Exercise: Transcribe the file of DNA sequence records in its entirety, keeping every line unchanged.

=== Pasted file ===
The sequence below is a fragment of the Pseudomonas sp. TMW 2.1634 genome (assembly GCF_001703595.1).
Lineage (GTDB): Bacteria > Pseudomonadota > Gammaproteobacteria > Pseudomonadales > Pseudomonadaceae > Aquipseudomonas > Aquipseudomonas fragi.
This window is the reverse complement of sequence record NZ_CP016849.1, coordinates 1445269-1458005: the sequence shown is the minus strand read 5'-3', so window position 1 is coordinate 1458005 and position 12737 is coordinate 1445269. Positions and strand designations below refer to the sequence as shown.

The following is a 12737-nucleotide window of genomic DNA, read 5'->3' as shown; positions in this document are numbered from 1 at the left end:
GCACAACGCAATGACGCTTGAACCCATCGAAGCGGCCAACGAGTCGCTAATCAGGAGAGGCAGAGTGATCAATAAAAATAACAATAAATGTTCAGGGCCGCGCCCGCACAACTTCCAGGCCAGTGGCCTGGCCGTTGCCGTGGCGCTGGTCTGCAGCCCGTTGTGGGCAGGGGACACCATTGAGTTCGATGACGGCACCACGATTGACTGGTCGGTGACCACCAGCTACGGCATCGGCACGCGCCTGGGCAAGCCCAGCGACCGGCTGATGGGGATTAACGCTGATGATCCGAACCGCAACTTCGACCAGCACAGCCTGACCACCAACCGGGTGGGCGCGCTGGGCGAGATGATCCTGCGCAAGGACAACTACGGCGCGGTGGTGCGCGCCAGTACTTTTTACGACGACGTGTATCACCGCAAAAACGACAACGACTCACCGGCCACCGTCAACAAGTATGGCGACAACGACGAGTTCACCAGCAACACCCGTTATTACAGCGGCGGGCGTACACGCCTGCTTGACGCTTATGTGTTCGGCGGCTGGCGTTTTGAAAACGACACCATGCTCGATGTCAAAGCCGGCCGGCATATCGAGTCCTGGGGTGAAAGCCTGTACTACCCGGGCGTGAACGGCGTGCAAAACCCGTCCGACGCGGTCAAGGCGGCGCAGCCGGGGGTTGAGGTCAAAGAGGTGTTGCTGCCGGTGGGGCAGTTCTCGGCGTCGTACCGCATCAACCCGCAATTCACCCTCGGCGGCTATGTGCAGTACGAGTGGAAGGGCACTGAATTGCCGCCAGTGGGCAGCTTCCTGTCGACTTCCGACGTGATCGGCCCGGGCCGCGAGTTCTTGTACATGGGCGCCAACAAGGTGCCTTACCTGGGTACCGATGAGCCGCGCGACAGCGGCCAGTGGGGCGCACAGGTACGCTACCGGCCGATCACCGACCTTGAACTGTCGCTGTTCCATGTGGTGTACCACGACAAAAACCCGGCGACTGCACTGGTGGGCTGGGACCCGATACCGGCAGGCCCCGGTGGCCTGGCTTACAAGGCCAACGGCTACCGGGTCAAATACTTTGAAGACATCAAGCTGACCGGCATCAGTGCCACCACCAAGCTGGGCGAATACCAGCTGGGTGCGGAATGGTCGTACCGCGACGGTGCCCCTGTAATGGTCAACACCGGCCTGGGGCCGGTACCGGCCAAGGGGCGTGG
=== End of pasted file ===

The sequence below is a fragment of the Pseudomonas sp. TMW 2.1634 genome (assembly GCF_001703595.1).
Lineage (GTDB): Bacteria > Pseudomonadota > Gammaproteobacteria > Pseudomonadales > Pseudomonadaceae > Aquipseudomonas > Aquipseudomonas fragi.
This window is the reverse complement of sequence record NZ_CP016849.1, coordinates 1445269-1458005: the sequence shown is the minus strand read 5'-3', so window position 1 is coordinate 1458005 and position 12737 is coordinate 1445269. Positions and strand designations below refer to the sequence as shown.

The following is a 12737-nucleotide window of genomic DNA, read 5'->3' as shown; positions in this document are numbered from 1 at the left end:
GCACAACGCAATGACGCTTGAACCCATCGAAGCGGCCAACGAGTCGCTAATCAGGAGAGGCAGAGTGATCAATAAAAATAACAATAAATGTTCAGGGCCGCGCCCGCACAACTTCCAGGCCAGTGGCCTGGCCGTTGCCGTGGCGCTGGTCTGCAGCCCGTTGTGGGCAGGGGACACCATTGAGTTCGATGACGGCACCACGATTGACTGGTCGGTGACCACCAGCTACGGCATCGGCACGCGCCTGGGCAAGCCCAGCGACCGGCTGATGGGGATTAACGCTGATGATCCGAACCGCAACTTCGACCAGCACAGCCTGACCACCAACCGGGTGGGCGCGCTGGGCGAGATGATCCTGCGCAAGGACAACTACGGCGCGGTGGTGCGCGCCAGTACTTTTTACGACGACGTGTATCACCGCAAAAACGACAACGACTCACCGGCCACCGTCAACAAGTATGGCGACAACGACGAGTTCACCAGCAACACCCGTTATTACAGCGGCGGGCGTACACGCCTGCTTGACGCTTATGTGTTCGGCGGCTGGCGTTTTGAAAACGACACCATGCTCGATGTCAAAGCCGGCCGGCATATCGAGTCCTGGGGTGAAAGCCTGTACTACCCGGGCGTGAACGGCGTGCAAAACCCGTCCGACGCGGTCAAGGCGGCGCAGCCGGGGGTTGAGGTCAAAGAGGTGTTGCTGCCGGTGGGGCAGTTCTCGGCGTCGTACCGCATCAACCCGCAATTCACCCTCGGCGGCTATGTGCAGTACGAGTGGAAGGGCACTGAATTGCCGCCAGTGGGCAGCTTCCTGTCGACTTCCGACGTGATCGGCCCGGGCCGCGAGTTCTTGTACATGGGCGCCAACAAGGTGCCTTACCTGGGTACCGATGAGCCGCGCGACAGCGGCCAGTGGGGCGCACAGGTACGCTACCGGCCGATCACCGACCTTGAACTGTCGCTGTTCCATGTGGTGTACCACGACAAAAACCCGGCGACTGCACTGGTGGGCTGGGACCCGATACCGGCAGGCCCCGGTGGCCTGGCTTACAAGGCCAACGGCTACCGGGTCAAATACTTTGAAGACATCAAGCTGACCGGCATCAGTGCCACCACCAAGCTGGGCGAATACCAGCTGGGTGCGGAATGGTCGTACCGCGACGGTGCCCCTGTAATGGTCAACACCGGCCTGGGGCCGGTACCGGCCAAGGGGCGTGG